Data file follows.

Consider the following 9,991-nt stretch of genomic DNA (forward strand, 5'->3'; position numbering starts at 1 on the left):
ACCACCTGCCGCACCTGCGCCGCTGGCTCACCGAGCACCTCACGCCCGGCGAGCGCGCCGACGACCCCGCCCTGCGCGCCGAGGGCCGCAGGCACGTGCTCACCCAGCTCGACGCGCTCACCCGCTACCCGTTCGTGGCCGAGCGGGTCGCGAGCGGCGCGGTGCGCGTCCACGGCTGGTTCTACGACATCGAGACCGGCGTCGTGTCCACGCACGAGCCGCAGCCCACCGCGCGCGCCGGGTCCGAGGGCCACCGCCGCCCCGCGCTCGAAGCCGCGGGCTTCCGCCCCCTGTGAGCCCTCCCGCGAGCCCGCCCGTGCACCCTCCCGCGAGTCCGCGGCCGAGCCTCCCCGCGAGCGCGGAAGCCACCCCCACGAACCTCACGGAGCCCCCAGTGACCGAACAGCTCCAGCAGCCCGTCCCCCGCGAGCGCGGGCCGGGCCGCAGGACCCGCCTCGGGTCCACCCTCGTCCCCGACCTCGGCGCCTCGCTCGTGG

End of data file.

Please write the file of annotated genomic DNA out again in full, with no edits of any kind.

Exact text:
Consider the following 9,991-nt stretch of genomic DNA (forward strand, 5'->3'; position numbering starts at 1 on the left):
ACCACCTGCCGCACCTGCGCCGCTGGCTCACCGAGCACCTCACGCCCGGCGAGCGCGCCGACGACCCCGCCCTGCGCGCCGAGGGCCGCAGGCACGTGCTCACCCAGCTCGACGCGCTCACCCGCTACCCGTTCGTGGCCGAGCGGGTCGCGAGCGGCGCGGTGCGCGTCCACGGCTGGTTCTACGACATCGAGACCGGCGTCGTGTCCACGCACGAGCCGCAGCCCACCGCGCGCGCCGGGTCCGAGGGCCACCGCCGCCCCGCGCTCGAAGCCGCGGGCTTCCGCCCCCTGTGAGCCCTCCCGCGAGCCCGCCCGTGCACCCTCCCGCGAGTCCGCGGCCGAGCCTCCCCGCGAGCGCGGAAGCCACCCCCACGAACCTCACGGAGCCCCCAGTGACCGAACAGCTCCAGCAGCCCGTCCCCCGCGAGCGCGGGCCGGGCCGCAGGACCCGCCTCGGGTCCACCCTCGTCCCCGACCTCGGCGCCTCGCTCGTGG